“The View from the Café” by Matt Quinn

Ekphrastic Challenge, October 2015: Editor’s Choice


Photograph by Ana Prundaru
Photograph by Ana Prundaru. “The View from the Café” was written by Matt Quinn for Rattle’s Ekphrastic Challenge, October 2015, and selected by Timothy Green as the Editor’s Choice winner.

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Matt Quinn


Six men haul a jet ski out of a placid sea
that’s flashing cream-soda in the evening sun;
they drag it up onto the beach and cover it
in a shroud of plastic. And Paul says:

I think that in some way we are all refugees
and leaves it hanging there in the salty breeze.
So Jane steps in and tells of us of this dream she had
where the whole world was packed inside a giant coracle,

except really it was only thousands of people
that she saw, but in the dream she knew
it was the population of the whole planet crushed
together and drifting on an unending ocean

in a boat that might so easily tip over or break apart.
She says that seen from above the bright colours
of people’s ethnic clothing against the blue-green sea
made it all seem so beautiful it could have been a photo

in a Sunday magazine. We kick the metaphor about
for a while as Paul wanders off to buy the next round
of beers, and I store the image away just in case
there’s a poem I can slip it into later. Then John says

that surely we are all evicted from our homes
at birth, squeezed naked and defenceless
out into the cold and the clamour, the gate double-locked
behind us by an angel with a flaming sword.

We watch the men emerge from the sea a second time,
and Paul says that really, if you think about it,
we’ve been refugees ever since we first dragged
ourselves out of the ocean on makeshift limbs, choking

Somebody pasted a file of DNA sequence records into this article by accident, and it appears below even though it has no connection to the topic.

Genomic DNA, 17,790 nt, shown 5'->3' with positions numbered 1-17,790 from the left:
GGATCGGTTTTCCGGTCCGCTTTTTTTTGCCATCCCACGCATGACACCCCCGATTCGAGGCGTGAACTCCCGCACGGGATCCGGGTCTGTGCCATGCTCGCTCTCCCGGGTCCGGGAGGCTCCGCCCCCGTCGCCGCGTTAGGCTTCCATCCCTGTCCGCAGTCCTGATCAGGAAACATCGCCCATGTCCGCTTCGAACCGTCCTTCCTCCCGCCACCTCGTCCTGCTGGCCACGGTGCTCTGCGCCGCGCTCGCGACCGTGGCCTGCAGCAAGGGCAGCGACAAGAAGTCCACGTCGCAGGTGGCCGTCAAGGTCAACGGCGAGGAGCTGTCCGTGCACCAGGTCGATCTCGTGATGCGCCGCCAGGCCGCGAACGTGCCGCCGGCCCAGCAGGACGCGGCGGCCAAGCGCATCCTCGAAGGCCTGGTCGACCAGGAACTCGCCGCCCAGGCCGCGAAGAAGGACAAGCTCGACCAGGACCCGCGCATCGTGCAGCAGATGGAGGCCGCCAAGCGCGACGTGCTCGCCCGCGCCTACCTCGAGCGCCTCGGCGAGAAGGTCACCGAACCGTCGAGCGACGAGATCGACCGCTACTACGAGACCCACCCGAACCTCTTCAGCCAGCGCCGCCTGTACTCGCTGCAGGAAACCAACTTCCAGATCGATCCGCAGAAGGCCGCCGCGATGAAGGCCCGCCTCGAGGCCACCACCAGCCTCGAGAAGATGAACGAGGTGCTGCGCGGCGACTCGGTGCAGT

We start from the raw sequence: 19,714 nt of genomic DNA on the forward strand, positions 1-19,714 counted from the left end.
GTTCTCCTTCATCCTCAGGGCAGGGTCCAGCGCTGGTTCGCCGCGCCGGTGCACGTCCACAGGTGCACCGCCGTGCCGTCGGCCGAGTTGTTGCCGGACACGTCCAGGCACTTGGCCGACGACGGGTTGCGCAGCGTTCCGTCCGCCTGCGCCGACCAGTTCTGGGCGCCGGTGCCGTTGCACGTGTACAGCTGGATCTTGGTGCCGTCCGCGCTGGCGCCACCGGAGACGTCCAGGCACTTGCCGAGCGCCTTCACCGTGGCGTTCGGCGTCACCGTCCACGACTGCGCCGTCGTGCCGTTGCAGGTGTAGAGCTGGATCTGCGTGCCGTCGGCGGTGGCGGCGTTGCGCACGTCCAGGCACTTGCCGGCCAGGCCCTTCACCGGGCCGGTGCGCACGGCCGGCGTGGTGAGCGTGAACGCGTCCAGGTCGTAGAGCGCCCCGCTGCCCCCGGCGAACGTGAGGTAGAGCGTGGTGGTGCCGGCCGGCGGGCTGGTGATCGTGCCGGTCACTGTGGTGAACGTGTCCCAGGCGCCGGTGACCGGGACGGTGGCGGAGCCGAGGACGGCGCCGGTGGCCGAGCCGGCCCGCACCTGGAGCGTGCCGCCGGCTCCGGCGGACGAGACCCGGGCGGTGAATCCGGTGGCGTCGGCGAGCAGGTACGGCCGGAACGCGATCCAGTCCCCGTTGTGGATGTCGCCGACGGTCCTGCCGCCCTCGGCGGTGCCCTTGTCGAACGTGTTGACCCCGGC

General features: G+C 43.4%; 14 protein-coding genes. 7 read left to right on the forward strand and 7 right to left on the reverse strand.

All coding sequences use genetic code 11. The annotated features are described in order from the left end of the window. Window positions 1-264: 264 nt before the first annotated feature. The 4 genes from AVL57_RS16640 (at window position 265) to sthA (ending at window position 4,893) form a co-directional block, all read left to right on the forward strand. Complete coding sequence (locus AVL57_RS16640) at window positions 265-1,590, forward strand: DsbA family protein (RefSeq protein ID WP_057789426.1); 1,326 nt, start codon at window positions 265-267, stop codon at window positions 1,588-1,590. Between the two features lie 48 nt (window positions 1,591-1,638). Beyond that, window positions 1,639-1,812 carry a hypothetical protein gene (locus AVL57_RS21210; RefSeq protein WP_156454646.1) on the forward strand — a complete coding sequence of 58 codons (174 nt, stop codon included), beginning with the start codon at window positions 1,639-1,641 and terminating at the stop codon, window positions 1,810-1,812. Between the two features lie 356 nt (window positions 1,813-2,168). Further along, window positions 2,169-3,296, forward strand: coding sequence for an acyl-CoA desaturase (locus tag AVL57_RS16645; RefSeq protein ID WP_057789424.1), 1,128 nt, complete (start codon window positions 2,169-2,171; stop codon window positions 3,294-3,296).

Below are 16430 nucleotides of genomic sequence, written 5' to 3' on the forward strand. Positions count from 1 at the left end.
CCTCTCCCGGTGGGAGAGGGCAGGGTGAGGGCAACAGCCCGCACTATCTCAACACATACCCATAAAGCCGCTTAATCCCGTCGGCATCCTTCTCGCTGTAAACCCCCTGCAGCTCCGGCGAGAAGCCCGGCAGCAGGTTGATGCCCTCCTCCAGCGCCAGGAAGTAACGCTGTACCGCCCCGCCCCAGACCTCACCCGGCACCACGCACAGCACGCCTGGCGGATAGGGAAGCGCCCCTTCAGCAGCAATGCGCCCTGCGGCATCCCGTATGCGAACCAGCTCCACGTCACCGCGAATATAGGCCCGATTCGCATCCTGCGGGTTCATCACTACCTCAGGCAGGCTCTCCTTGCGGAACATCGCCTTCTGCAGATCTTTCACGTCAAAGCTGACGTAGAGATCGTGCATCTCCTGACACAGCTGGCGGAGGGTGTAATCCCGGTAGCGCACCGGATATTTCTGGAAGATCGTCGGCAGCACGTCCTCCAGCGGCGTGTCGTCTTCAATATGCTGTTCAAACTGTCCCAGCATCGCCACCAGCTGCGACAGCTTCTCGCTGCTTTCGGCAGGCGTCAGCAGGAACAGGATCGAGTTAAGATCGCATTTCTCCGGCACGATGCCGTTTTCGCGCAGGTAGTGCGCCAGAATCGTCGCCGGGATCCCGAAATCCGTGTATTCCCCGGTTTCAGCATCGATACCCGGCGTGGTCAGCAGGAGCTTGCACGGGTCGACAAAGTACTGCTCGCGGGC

back the oxygen in our brand-new lungs. Meanwhile
I’m working on something clever to say about Heidegger’s
notion of unheimlichkeit and how, existentially
speaking, none of us is ever truly at home anywhere

in this world. Now the six men are back in the water
herding the third empty jet ski up onto its trailer.
Susan drains her beer and says she’s never seen a refugee
on a jet ski. I can’t tell if she’s bored of this game,

or is somehow trumping us all. We watch the sun sink
into the waiting sea, then Jane calls for the bill.
It’s cold on the beach, and no one’s brought a coat.
We finish up our drinks and head for home.

Ekphrastic Challenge, October 2015
Editor’s Choice Winner


Comment from the editor, Timothy Green: “I love the way that this poem turns the photograph into a vignette that we can all enter, as readers. There is something uncanny about the image, juxtaposed against recent newspaper photographs of Syrian refugees, and Quinn manages to articulate and then illuminate that uneasy feeling.”

Note: This poem has been published exclusively online as part of our monthly Ekphrastic Challenge, in which we ask poets to respond to an image provided by a selected artist. This October, the image was a photograph by Ana Prundaru. We received 115 entries, and the artist and Rattle’s editor each chose their favorite. Ana Prundaru’s choice was posted the previous Friday. For more information on the Ekphrastic Challenge visit its page. See other poets’ responses or post your own by joining our Facebook group.

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